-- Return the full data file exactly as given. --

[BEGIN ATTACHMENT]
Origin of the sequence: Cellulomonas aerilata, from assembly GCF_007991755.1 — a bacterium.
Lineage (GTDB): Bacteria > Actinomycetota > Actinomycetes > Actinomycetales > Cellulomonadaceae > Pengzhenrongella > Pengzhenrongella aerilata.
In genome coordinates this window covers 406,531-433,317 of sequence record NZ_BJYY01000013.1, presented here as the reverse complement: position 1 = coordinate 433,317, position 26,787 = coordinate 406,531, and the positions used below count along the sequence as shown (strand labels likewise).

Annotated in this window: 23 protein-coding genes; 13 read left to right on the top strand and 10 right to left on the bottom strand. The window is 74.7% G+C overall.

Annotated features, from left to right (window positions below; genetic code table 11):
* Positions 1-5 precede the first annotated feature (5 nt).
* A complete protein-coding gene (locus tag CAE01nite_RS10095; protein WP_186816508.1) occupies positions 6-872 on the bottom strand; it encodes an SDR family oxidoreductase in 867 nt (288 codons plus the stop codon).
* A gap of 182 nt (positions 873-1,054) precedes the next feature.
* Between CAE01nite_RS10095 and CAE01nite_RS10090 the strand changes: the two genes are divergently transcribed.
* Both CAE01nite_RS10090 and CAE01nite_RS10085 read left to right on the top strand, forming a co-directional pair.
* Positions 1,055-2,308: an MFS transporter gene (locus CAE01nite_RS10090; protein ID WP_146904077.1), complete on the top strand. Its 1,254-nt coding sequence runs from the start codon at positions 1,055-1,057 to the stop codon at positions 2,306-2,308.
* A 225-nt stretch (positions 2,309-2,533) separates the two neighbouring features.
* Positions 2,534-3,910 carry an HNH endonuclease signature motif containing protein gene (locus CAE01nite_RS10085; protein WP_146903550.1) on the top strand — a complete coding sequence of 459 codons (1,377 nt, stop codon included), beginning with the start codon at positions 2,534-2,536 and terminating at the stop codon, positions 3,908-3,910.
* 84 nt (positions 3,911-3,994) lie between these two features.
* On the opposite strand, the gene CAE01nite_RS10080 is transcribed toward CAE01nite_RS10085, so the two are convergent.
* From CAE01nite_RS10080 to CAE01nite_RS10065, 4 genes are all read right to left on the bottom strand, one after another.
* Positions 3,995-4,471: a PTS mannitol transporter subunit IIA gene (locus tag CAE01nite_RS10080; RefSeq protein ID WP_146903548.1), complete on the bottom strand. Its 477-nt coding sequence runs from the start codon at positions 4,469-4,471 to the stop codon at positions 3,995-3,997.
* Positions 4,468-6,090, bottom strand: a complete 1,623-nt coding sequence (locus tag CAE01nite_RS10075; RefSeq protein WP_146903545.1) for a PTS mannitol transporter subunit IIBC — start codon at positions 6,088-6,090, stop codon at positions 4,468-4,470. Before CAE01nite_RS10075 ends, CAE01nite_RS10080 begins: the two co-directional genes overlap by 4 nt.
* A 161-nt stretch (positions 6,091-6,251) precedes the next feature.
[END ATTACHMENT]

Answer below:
Origin of the sequence: Cellulomonas aerilata, from assembly GCF_007991755.1 — a bacterium.
Lineage (GTDB): Bacteria > Actinomycetota > Actinomycetes > Actinomycetales > Cellulomonadaceae > Pengzhenrongella > Pengzhenrongella aerilata.
In genome coordinates this window covers 406,531-433,317 of sequence record NZ_BJYY01000013.1, presented here as the reverse complement: position 1 = coordinate 433,317, position 26,787 = coordinate 406,531, and the positions used below count along the sequence as shown (strand labels likewise).

Annotated in this window: 23 protein-coding genes; 13 read left to right on the top strand and 10 right to left on the bottom strand. The window is 74.7% G+C overall.

Annotated features, from left to right (window positions below; genetic code table 11):
* Positions 1-5 precede the first annotated feature (5 nt).
* A complete protein-coding gene (locus tag CAE01nite_RS10095; protein WP_186816508.1) occupies positions 6-872 on the bottom strand; it encodes an SDR family oxidoreductase in 867 nt (288 codons plus the stop codon).
* A gap of 182 nt (positions 873-1,054) precedes the next feature.
* Between CAE01nite_RS10095 and CAE01nite_RS10090 the strand changes: the two genes are divergently transcribed.
* Both CAE01nite_RS10090 and CAE01nite_RS10085 read left to right on the top strand, forming a co-directional pair.
* Positions 1,055-2,308: an MFS transporter gene (locus CAE01nite_RS10090; protein ID WP_146904077.1), complete on the top strand. Its 1,254-nt coding sequence runs from the start codon at positions 1,055-1,057 to the stop codon at positions 2,306-2,308.
* A 225-nt stretch (positions 2,309-2,533) separates the two neighbouring features.
* Positions 2,534-3,910 carry an HNH endonuclease signature motif containing protein gene (locus CAE01nite_RS10085; protein WP_146903550.1) on the top strand — a complete coding sequence of 459 codons (1,377 nt, stop codon included), beginning with the start codon at positions 2,534-2,536 and terminating at the stop codon, positions 3,908-3,910.
* 84 nt (positions 3,911-3,994) lie between these two features.
* On the opposite strand, the gene CAE01nite_RS10080 is transcribed toward CAE01nite_RS10085, so the two are convergent.
* From CAE01nite_RS10080 to CAE01nite_RS10065, 4 genes are all read right to left on the bottom strand, one after another.
* Positions 3,995-4,471: a PTS mannitol transporter subunit IIA gene (locus tag CAE01nite_RS10080; RefSeq protein ID WP_146903548.1), complete on the bottom strand. Its 477-nt coding sequence runs from the start codon at positions 4,469-4,471 to the stop codon at positions 3,995-3,997.
* Positions 4,468-6,090, bottom strand: a complete 1,623-nt coding sequence (locus tag CAE01nite_RS10075; RefSeq protein WP_146903545.1) for a PTS mannitol transporter subunit IIBC — start codon at positions 6,088-6,090, stop codon at positions 4,468-4,470. Before CAE01nite_RS10075 ends, CAE01nite_RS10080 begins: the two co-directional genes overlap by 4 nt.
* A 161-nt stretch (positions 6,091-6,251) precedes the next feature.